Extracts from "Personal recollections of ... Robert Daly"
There are interesting references to the Powerscourt Meetings in this book (available on Google Books in full)
Personal recollections of ... Robert Daly ... bishop of Cashel, at Powerscourt and Waterford, by an old parishioner [mrs. Hamilton Madden].
Here are some relevant extracts;
Another extract from "Memoir of the late Right Rev. Robert Daly, D.D., Lord Bishop of Cashel";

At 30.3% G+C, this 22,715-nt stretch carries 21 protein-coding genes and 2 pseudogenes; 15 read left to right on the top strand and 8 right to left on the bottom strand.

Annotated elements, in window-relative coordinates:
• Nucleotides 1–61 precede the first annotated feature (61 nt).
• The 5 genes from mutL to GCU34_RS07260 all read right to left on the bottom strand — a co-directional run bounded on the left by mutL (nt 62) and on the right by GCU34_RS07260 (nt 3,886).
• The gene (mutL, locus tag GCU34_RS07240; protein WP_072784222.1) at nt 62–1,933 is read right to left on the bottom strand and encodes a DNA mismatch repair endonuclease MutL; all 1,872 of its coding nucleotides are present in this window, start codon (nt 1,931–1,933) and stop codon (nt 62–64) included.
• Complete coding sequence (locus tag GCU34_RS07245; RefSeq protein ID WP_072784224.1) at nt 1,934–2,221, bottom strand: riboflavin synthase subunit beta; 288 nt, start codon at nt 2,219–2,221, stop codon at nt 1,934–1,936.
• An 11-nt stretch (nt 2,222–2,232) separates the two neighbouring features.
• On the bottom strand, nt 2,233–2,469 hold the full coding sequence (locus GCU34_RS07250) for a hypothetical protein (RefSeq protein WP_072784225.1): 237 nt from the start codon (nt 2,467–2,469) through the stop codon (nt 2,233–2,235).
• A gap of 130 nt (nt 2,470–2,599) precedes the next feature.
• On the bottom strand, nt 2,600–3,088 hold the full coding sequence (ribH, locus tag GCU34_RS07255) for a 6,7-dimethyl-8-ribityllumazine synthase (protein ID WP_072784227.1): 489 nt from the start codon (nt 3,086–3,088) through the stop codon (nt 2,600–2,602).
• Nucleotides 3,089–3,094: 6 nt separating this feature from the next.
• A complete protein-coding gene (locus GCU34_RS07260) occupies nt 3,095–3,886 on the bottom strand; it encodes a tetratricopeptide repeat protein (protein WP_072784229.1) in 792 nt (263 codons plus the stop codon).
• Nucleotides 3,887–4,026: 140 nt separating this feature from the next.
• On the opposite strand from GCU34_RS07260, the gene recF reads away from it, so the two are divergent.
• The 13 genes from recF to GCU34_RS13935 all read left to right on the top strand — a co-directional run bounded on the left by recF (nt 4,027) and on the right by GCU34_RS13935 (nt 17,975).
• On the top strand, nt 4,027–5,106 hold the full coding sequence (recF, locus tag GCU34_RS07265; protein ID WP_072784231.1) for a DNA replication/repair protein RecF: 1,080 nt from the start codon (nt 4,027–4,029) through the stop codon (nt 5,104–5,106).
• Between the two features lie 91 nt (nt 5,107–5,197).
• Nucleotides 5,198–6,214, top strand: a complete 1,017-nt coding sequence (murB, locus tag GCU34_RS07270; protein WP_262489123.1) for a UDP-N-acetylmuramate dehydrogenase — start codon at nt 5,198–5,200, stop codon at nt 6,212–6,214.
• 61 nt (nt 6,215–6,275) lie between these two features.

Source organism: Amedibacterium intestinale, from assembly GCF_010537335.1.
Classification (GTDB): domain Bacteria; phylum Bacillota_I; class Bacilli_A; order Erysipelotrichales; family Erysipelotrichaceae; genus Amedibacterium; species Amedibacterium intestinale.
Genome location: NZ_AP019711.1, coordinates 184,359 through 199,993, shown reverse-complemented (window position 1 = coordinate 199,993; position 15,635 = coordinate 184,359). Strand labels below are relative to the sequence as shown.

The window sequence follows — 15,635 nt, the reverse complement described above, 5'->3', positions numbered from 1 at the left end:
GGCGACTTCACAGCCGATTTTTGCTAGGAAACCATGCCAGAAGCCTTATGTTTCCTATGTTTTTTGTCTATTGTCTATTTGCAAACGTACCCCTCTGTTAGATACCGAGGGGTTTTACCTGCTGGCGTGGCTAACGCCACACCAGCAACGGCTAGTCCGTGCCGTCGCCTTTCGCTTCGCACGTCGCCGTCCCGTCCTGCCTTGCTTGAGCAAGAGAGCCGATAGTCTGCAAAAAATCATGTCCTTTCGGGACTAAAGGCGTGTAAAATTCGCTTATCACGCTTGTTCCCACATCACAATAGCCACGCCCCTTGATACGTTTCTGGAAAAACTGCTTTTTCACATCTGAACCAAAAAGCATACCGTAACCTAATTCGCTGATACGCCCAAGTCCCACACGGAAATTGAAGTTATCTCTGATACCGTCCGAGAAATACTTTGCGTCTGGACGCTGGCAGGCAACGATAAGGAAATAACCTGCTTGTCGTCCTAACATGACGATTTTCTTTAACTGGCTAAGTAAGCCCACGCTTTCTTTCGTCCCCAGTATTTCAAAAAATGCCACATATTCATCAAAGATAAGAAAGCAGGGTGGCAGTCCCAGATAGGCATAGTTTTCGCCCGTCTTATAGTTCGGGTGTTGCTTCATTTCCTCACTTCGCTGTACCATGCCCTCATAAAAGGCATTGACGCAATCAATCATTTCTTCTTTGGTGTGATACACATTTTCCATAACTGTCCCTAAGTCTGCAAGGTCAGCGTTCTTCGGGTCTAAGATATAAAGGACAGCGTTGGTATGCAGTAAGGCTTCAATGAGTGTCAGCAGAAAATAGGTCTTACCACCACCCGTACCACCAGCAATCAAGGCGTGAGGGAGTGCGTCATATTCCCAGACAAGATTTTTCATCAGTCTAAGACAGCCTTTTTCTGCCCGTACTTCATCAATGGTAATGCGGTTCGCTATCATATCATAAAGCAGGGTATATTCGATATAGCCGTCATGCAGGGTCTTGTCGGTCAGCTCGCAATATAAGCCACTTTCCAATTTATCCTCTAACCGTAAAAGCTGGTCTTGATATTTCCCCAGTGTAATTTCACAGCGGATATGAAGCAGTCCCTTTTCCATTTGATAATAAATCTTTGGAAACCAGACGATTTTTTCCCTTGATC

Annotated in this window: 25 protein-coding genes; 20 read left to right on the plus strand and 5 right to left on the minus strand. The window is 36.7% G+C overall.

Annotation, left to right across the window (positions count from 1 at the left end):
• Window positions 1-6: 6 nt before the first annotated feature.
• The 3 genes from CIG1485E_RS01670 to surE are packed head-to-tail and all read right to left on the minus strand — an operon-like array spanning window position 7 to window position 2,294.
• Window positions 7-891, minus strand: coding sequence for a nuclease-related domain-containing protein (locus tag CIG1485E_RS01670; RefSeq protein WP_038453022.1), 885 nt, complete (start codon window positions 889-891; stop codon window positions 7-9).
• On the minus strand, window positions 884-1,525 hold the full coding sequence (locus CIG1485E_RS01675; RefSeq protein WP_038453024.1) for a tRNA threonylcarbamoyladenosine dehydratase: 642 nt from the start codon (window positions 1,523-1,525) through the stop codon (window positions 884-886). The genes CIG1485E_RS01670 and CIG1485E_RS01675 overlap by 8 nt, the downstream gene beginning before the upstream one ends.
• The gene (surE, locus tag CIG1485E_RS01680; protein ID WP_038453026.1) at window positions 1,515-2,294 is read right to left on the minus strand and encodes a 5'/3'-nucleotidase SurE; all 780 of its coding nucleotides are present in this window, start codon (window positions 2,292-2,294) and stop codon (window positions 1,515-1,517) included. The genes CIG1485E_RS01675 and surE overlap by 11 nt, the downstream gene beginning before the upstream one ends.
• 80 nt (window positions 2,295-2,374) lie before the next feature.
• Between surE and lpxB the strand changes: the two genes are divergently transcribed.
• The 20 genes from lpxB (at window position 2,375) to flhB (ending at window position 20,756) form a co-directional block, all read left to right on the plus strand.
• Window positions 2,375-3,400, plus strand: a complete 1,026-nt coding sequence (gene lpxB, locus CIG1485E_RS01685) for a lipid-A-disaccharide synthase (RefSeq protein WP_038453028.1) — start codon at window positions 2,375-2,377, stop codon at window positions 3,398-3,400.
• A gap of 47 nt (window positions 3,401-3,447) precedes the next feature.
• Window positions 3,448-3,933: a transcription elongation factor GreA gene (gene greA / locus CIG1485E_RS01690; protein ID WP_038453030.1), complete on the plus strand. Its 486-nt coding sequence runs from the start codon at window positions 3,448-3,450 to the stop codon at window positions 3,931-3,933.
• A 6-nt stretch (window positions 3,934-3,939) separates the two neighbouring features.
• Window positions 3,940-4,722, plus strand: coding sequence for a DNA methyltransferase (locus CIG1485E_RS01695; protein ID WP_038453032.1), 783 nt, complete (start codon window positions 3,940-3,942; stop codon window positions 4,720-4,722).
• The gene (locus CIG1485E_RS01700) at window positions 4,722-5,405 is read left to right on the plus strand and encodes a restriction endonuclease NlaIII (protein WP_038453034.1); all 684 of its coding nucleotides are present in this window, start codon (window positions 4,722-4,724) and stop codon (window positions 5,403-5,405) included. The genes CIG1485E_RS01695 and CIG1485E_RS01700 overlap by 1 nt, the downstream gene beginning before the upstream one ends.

Lady Powerscourt was present at these meetings, as appears from a letter to Mr. Daly, of which the following is an extract : I am going to the prophets meeting at Mr. Drummond s. . . . No arguments are to me stronger than yours, so much so that I always conclude I have strong grounds for an opinion if it is not shaken by your arguments to the contrary. They appear to have sug gested to her the idea of holding similar * discussions at Powerscourt House, which she did in the autumn of the year 1827, on which occasion she invited to her house the most remarkable men, of whatever Christian denomination they might be, who were interested in the study of pro phecy, from all parts of England, Scotland, and Ireland, and entertained them at her house for a week; during which time meetings were held morning and evening, to which every one in the neighbourhood was invited. Mr. Daly took the chair, and they were conducted uniformly on his part in a spirit of Christian love, and in a very judicious manner. A subject was arranged for considera tion for each day, and a copy of the paper which con tained them given to each person. The meetings were begun and concluded with prayer. In his closing address on one of these occasions he expressed himself as follows : As to the grand outlines of threatenings to sinners, and promises to the people of God, and as concerns the personal glory of the Lord Jesus Christ, I feel pleasure PASTORAL CARE. 151 and comfort in dwelling on them ; and I feel obliged to the students of prophecy for having led me to a more clearly defined view of glory, as connected with the glory of Jesus. I find something upon which my mind rests with more security than upon a vague idea of the happi ness of a disembodied spirit, with which for many years I was content. I have only to add, that I thank my Christian brethren for the edification and comfort which I feel grateful for having been allowed to enjoy amongst them ; and if at any time I have said anything that was unsuitable, and that should not have been said, I feel assured they will overlook it, and consider it as the in firmity of man. I am thankful for their communications ; and I pray for them as for myself, that the Lord may enable us all to minister His word " as to the Lord and not to men," as workmen of the Lord that need not be ashamed, out of whose treasures we may bring things new and old, and rest our souls upon the Eock of Ages. These discussions were held annually at Powerscourt House for three or four years. They were much enjoyed by many, but they became latterly a source of great anxiety to Mr. Daly, who felt that he was set as a watch man over the souls of his parishioners, and feared lest the many strange doctrines which were propounded then might disturb the simplicity of their faith, and alienate them from their scriptural Church. Unfortunately these students of prophecy (although the interest they felt in that study was shared by him) held, and brought forward, on other subjects very erroneous opinions. Amongst these 152 MEMOIR OF THE EIGHT EEV. EGBERT DALY, D.D. was that celebrated and truly pious though mistaken man, Edward Irving. Mr. Daly s opinion concerning the doctrines held by the Irvingite party is expressed in a letter to a Christian friend : DUBLIN, 29th April MY DEAR Miss P., I return you the letter. I feel a great deal for the state the Lord s Church is in, yet I cannot think that really Christian people will be long left in the fundamental errors of Irvingism. In the conversa tion I had with my dear friend H., I said to him, "I ought first to know your doctrines before I inquire even into your pretensions to gifts ; for if an angel from heaven should come and preach any other gospel than that which the apostles preached, I ought to hold him accursed." He assented to this, and I asked was it true that they denied the imputed righteousness of Christ. He said it was ; that it was a gross mistake to suppose that God accounted a man to be anything but what he really was; that God accounted no man righteous but just in proportion as the man really was righteous. ... I said, " Let us go to texts of Scripture Phil. iii. ; do you consider that the right eousness there spoken of as being of God by faith is an imputed or an imparted righteousness ? " He said, an imparted righteousness. He went so far as to say that the manifestations in their Church were the testimony of God to their holding that holy truth. Nothing could be plainer than his language. As a body they have departed from the gospel of Christ. Mr. Baxter s tract, which I gave you, will furnish Mrs. P. with full materials for PASTORAL CARE. 153 those failures of prophecies which she wants to show among them. May the Lord defend His own truth, and deliver His Church from error. Yours, in the love of the truth, EGBERT DALY. The Plymouth Brethren also gave expression to their peculiar views on religious subjects. All that Mr. Daly felt to be dangerous he thought it his duty, as the minister of the parish, manfully to oppose ; while the Christian spirit in which he did so is shown by the following extract from one of his speeches at the conclusion of the discussions in October 1832, which was taken down by one of those who were present : 1 1 must say in truth that I do feel my mind so harassed with all that has passed, that instead of saying anything more, I think it best to ask one of rny brethren to entreat the Lord s pardon and forgiveness for all the evil that has crept in among us through our defilement and infirmity ; to ask for more of the Holy Spirit, for more light; to return thanks for the privileges that we enjoy, and to pray that our meeting together may be blessed; that though there may have been error brought forward, the Lord may be pleased to lead us into all that is truth, all that is holiness ; and if, in the various observations which have been made (this evening particularly), there have been great differences of opinion upon what appear to be fundamental points of doctrine, to pray that we may be enabled to exercise towards each other a spirit of love and of interest for one another. For myself, I earnestly desire 154 MEMOIR OF THE EIGHT EEV. EGBERT DALY, D.D. to ask that all should remember me as a Christian friend, and especially when they think I have erred, that they should ask the Lord to lead me into all truth. I would desire grace to say, in the spirit of one who was inspired to be a writer of Scripture, " God forbid that I should sin against my brethren in ceasing to pray for them." May a spirit of mutual love and interest be promoted ; and may a deep feeling of our own sinfulness, of the sinfulness of our brethren, of our own ignorance and error, and the error and ignorance of our brethren, produce amongst us tender ness and a forbearing spirit towards one another, accom panied by an ardent looking up to the Lord, that He would cleanse us from all sin, and bring us into the unity of the Spirit. For myself, I never felt in spirit so much inclined to say, " Oh that I had the wings of a dove, that I might flee away and be at rest ! " When my soul is forced to dwell in such an evil world, when I see before me the prospect of such divisions in the Church, when I think of those being so separated upon earth who I do hope are joined together in the Lord, there is something within that causes me to say, "Better to^depart and be with Christ;" that is the wish of my heart. I once heard one much loved by many here pray that he might remain on earth until the coming of the Lord ; and I did feel (though perhaps it might have been sinful) that I would not wish to be left to witness all the evil, the separation, and the variety of errors with which it seems as if the Lord is beginning to allow the Church to be tried even now. I certainly felt this evening a more awful sense of coming evil than I ever did before ; whilst I trust at the same time PASTOKAL CAKE. 155 I felt, though something that was suggested by a brother did grieve me, that he was right in speaking of personal responsibility, and in saying that it was a small thing to be judged of man s judgment. I felt that I stood before my God ; and whilst some of my Christian brethren might say that I was blaspheming against the Holy Ghost, I could go to Him and say, " Lord, Thou knowest all things ; Thou knowest that I love Thee." One good effect at least that our meeting together this evening may have produced is, a more simple seeking after God ; if we have not sweet fellowship with one another, that we may be led to seek more " fellowship with the Father, and with His Son Jesus Christ, till we all come, in the unity of the Spirit, unto a perfect man, unto the full measure of the stature of Christ."